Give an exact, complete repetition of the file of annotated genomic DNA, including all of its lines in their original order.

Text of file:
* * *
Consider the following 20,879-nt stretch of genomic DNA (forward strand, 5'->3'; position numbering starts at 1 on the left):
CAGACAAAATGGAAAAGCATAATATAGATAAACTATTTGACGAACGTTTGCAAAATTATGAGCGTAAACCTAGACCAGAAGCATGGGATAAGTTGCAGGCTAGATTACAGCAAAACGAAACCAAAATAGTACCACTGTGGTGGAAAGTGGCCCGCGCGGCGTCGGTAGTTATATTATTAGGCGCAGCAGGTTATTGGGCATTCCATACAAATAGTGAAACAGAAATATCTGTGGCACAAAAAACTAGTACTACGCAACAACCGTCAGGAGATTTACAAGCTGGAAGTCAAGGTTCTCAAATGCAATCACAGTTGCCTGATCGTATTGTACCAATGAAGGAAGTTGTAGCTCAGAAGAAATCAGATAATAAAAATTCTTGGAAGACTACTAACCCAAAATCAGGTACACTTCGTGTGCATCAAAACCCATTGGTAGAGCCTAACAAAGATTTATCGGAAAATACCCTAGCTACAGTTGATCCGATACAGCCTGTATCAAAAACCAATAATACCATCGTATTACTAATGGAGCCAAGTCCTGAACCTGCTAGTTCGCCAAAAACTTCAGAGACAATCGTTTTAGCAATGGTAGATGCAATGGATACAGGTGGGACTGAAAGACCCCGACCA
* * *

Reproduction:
Consider the following 20,879-nt stretch of genomic DNA (forward strand, 5'->3'; position numbering starts at 1 on the left):
CAGACAAAATGGAAAAGCATAATATAGATAAACTATTTGACGAACGTTTGCAAAATTATGAGCGTAAACCTAGACCAGAAGCATGGGATAAGTTGCAGGCTAGATTACAGCAAAACGAAACCAAAATAGTACCACTGTGGTGGAAAGTGGCCCGCGCGGCGTCGGTAGTTATATTATTAGGCGCAGCAGGTTATTGGGCATTCCATACAAATAGTGAAACAGAAATATCTGTGGCACAAAAAACTAGTACTACGCAACAACCGTCAGGAGATTTACAAGCTGGAAGTCAAGGTTCTCAAATGCAATCACAGTTGCCTGATCGTATTGTACCAATGAAGGAAGTTGTAGCTCAGAAGAAATCAGATAATAAAAATTCTTGGAAGACTACTAACCCAAAATCAGGTACACTTCGTGTGCATCAAAACCCATTGGTAGAGCCTAACAAAGATTTATCGGAAAATACCCTAGCTACAGTTGATCCGATACAGCCTGTATCAAAAACCAATAATACCATCGTATTACTAATGGAGCCAAGTCCTGAACCTGCTAGTTCGCCAAAAACTTCAGAGACAATCGTTTTAGCAATGGTAGATGCAATGGATACAGGTGGGACTGAAAGACCCCGACCA